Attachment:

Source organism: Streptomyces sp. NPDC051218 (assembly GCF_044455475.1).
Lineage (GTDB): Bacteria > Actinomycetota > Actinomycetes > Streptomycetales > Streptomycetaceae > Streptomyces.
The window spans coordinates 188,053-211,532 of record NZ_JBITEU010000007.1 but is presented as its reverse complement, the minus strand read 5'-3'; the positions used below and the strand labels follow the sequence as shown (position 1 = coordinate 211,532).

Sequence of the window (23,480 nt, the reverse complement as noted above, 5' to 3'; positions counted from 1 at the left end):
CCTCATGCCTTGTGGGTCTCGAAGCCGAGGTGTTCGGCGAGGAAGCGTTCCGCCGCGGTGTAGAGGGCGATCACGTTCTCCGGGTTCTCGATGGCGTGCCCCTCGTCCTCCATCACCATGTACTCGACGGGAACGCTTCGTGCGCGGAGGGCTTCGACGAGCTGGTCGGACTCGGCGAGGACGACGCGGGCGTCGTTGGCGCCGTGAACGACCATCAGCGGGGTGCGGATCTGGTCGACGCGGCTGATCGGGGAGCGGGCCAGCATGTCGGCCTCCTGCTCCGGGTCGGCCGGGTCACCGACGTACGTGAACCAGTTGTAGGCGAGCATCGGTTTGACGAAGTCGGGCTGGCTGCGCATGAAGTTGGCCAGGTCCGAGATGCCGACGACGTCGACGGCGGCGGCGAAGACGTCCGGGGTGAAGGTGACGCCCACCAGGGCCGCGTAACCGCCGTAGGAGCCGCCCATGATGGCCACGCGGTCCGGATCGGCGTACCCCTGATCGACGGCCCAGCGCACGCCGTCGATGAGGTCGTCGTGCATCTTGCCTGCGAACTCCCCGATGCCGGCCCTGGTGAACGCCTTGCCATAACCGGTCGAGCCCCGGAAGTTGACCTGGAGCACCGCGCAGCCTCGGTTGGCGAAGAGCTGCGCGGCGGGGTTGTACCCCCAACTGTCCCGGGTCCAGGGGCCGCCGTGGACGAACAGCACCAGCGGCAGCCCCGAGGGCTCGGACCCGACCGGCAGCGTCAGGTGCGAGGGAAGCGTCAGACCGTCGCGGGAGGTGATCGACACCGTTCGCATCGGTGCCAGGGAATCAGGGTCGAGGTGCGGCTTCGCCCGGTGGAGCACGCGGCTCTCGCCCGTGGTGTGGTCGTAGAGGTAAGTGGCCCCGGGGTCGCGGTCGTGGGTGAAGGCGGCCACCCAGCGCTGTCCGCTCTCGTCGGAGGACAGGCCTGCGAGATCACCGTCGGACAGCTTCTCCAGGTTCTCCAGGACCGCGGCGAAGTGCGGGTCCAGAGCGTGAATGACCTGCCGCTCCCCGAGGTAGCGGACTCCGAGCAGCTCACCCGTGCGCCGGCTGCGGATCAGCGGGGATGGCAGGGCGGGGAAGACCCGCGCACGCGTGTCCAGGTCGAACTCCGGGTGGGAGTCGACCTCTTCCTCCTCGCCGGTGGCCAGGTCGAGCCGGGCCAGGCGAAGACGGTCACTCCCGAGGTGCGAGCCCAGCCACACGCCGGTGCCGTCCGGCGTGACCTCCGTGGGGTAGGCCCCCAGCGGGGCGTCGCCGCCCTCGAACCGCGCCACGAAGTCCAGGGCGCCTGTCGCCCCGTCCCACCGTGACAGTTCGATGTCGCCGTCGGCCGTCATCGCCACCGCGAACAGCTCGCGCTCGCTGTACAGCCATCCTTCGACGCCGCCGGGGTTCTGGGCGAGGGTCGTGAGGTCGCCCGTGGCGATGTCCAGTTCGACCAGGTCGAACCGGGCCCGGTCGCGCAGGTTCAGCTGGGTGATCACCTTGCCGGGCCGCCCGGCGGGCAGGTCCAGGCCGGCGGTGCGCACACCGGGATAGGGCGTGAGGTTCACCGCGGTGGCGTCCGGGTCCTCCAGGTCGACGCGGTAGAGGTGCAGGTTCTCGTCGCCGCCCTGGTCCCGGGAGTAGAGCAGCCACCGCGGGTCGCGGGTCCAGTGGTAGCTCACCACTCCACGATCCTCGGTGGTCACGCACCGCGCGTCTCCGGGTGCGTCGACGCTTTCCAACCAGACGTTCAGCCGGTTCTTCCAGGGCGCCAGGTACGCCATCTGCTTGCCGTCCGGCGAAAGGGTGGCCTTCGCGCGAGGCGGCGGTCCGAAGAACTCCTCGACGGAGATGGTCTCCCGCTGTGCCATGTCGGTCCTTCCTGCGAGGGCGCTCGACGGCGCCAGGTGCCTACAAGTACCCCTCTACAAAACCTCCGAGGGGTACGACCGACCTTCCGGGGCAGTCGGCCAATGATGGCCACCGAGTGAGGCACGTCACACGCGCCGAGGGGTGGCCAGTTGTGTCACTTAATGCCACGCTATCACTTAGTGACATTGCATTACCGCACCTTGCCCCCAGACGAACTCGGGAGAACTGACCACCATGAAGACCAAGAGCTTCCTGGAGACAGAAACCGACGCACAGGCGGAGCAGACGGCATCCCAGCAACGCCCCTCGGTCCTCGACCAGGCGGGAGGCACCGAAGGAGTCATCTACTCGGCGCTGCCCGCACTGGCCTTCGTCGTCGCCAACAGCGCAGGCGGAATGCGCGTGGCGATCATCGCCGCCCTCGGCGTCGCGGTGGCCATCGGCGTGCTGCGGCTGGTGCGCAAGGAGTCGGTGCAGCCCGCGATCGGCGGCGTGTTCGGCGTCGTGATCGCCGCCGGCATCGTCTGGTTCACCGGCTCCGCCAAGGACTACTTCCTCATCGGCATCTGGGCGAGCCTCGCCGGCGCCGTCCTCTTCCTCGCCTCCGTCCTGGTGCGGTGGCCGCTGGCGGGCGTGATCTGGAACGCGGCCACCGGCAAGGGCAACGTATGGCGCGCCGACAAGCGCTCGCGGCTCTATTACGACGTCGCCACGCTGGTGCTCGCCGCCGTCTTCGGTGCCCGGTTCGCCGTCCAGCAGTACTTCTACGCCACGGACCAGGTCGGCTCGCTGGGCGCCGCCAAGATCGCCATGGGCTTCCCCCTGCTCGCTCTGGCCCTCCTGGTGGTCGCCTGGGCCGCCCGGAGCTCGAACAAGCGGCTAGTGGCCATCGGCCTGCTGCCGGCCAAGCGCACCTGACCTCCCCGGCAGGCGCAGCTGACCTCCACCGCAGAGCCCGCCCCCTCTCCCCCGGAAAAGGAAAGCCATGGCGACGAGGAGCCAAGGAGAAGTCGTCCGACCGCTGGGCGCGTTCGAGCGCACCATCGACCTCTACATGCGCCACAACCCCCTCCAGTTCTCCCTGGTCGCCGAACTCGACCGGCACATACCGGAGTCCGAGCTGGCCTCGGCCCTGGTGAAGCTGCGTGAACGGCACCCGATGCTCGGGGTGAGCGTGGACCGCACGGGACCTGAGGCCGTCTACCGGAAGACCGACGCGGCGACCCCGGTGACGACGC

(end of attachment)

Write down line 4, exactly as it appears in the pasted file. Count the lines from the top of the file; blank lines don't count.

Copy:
Sequence of the window (23,480 nt, the reverse complement as noted above, 5' to 3'; positions counted from 1 at the left end):